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Note: This post is not child related. You’ve been warned.

Oof. For someone who prides herself on being brought up (somewhat) right and knowing the rules for social decorum, I sure know how to stick my foot in it.

A few weeks ago, I was notified by a friend that one of the Lost Boys in Louisville, Akech “Gabriel” Kwai, had been invited to speak at Adath Jeshurun’s selicha service. [off topic: my spell checker just went nuts on that last sentence!] This was, I presumed, a fabulous opportunity to raise awareness and money for our organization, the Sudanese Refugee Education Fund.

I wasn’t really sure what selicha was, but as the word means “sorry” and “sorry” comes up a lot at Yom Kippur, the Day of Atonement. I figured selicha was some sort of modern, new-fangled, and quite possibly hippy-dippy addition to the High Holy Day liturgy. Because, you know, 4-5 hours for each day of Rosh Hashana, 3-4 hours for Kol Nidre, and ohmygodwilliteverend? 10 (ten!) hours for Yom Kippur may not be enough for someone out there.

But who was I to complain? A Lost Boy was going to speak at a synagogue in Louisville right around the holidays, tell his amazing story, and, I sincerely hoped, open some wallets. Best of all, this fundraiser wasn’t going to cost our organization a dime. I was fired up!

So fired up, that I decided to look into cross-promotion at my family’s synagogue, Keneseth Israel. So what if they are somewhat at odds with each other? So what if they discussed merging last year and the talks broke down with a fair bit of acrimony on both sides? There was a higher purpose here, people, and I was determined to pursue it.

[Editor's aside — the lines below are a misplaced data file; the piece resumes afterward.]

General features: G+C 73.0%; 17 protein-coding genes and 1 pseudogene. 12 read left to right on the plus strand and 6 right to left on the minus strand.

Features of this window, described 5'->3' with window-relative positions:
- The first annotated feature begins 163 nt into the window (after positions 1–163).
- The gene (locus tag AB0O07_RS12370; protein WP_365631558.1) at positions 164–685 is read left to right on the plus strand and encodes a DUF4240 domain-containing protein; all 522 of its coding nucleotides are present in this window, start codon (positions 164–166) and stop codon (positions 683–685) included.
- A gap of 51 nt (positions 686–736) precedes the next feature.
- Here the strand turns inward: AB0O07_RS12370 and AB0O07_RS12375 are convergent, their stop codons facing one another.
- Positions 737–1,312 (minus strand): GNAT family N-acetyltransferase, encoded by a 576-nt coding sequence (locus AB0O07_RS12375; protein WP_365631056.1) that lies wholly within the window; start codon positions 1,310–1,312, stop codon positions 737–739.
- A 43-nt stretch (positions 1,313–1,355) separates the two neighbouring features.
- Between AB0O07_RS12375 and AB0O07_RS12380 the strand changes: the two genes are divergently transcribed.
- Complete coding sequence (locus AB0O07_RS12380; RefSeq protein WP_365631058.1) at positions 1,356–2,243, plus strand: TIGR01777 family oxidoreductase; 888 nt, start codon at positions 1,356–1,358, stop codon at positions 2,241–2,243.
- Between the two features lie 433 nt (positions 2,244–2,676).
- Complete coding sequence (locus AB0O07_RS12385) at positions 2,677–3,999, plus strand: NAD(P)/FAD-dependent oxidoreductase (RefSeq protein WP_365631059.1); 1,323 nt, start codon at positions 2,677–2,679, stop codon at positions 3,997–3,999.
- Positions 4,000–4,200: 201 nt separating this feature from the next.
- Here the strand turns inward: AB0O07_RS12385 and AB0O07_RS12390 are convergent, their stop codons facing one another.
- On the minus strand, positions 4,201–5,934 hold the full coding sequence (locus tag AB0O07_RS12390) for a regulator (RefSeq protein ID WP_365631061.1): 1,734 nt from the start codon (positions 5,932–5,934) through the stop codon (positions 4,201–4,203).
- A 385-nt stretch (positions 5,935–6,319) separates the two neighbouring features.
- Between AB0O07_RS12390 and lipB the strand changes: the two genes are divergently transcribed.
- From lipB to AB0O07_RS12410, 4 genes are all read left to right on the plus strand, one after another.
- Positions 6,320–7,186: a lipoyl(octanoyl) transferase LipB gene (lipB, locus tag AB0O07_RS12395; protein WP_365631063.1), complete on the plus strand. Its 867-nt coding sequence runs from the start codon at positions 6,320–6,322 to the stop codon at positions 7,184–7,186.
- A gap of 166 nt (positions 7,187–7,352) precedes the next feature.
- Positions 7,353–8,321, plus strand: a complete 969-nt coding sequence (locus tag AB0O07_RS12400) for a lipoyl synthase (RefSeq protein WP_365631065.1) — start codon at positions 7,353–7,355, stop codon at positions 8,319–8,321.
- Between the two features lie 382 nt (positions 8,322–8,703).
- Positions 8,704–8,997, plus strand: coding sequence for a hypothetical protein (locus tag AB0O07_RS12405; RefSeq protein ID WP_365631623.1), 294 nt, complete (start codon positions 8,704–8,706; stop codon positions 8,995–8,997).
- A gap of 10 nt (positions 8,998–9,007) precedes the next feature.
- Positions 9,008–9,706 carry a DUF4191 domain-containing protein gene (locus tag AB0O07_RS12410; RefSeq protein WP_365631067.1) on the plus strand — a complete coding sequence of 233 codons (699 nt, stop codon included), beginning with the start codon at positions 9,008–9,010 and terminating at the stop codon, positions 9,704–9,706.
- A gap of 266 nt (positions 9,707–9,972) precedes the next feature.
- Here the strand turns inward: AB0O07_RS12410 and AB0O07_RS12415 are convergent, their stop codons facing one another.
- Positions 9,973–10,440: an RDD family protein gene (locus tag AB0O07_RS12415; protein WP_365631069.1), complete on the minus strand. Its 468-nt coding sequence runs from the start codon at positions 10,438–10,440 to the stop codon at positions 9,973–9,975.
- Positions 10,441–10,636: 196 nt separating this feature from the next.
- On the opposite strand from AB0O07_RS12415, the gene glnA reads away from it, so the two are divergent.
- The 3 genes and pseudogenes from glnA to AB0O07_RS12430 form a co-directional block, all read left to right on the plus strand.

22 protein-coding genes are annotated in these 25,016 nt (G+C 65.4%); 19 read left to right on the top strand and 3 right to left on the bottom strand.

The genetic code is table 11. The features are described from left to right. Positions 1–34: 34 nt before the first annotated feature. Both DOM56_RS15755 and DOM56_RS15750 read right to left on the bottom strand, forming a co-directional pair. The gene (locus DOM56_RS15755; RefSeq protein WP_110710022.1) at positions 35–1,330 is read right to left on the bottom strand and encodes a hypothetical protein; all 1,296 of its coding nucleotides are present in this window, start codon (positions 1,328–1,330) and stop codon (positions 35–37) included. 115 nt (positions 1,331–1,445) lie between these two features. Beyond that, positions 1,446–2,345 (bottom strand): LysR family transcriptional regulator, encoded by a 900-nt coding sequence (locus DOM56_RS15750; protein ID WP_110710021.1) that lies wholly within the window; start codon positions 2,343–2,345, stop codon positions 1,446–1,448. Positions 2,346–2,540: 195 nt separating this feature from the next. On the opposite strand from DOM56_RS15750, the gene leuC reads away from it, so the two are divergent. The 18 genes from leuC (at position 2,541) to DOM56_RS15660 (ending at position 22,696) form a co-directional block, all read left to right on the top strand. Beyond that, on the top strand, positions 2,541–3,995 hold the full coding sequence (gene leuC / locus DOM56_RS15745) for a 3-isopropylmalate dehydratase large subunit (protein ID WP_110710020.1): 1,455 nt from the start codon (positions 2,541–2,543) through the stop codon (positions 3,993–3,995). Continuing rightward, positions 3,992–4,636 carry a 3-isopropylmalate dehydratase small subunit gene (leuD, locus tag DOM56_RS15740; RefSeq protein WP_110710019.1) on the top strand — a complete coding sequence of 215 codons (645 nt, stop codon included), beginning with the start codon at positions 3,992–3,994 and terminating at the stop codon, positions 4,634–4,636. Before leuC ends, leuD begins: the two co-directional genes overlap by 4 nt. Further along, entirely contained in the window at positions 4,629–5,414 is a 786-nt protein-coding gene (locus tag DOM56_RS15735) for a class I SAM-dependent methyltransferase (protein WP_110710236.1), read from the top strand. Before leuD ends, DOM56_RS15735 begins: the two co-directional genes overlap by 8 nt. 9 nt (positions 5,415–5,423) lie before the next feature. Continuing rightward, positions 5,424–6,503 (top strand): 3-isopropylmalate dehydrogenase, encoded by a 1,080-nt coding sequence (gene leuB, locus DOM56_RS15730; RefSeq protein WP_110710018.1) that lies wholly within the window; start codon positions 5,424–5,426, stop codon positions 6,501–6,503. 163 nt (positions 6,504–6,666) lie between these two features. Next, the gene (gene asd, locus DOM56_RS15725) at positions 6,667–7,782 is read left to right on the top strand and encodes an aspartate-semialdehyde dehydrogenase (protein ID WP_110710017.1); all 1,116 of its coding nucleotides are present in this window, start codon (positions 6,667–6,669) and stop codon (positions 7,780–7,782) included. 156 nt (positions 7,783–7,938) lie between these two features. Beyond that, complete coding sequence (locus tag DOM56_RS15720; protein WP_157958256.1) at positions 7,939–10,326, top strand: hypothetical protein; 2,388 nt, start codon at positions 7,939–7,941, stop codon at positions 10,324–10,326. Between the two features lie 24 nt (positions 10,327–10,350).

The perfect opportunity arose at my friend Sharon’s birthday party. Sharon is the cantor at Keneseth Israel, and the rabbi dropped by to offer her birthday wishes. In my infinite wisdom, I decided that this was the perfect opportunity to introduce myself (we pass each by at preschool and family events all the time, but have never really “met”) and go for it.

“Hi Rabbi. So nice to meet you… blah, blah, blah, this year’s bulletin sure was funny, blah, blah, blah, did you know I’m Dave Kahn’s niece? blah, blah, blah….

Now that the stage was set, it was time to move in for the kill.

…. Hey, Rabbi. How about if I post a flier on the bulletin board at Keneseth for this really cool selicha program at Adath Jeshurun helping support Lost Boys in college? Would that be cool?”

At this point I would like to say that the rabbi was nicer-way nicer-than I had any right to expect. Because it turns out that selicha is standard service that every synagogue holds at the same day at the same time. How I missed its existence in my gazillion years of education I know not. (Actually, I’m blaming my mother.) But what I did, in essence, was ambush a rabbi at a social event to ask if I could post a flier for the competition’s service. This gaffe is akin to asking the minister at, say, First Methodist if it would be OK for me to advertise the Christmas Eve service being held at First Presbyterian on their board.

Just wrong in about eight different ways. For the record, the rabbi was equally kind and gracious when I sent my much needed apology letter. The moral of the story is twofold:

  • 1. Make sure you are as smart as you think you are before opening your mouth;
  • 2. If you have to be inadvertently obnoxious, try to find a target that gets paid to be understanding.

3 Responses to “Obtuseness in the Line of Duty”

  1. Amanda says:

    Oops! Well at least you picked the right person, lol. I’m sure he’s had far worse gaffes in his days as rabbi, I wouldn’t worry about it too much.

  2. goldsteinrita says:

    That’s OK. Just blame Mom. Mother’s can take it and god knows you are going to find that out first hand now that you are one.

  3. blg says:

    **Love** this lesson:
    If you have to be inadvertently obnoxious, try to find a target that gets paid to be understanding.

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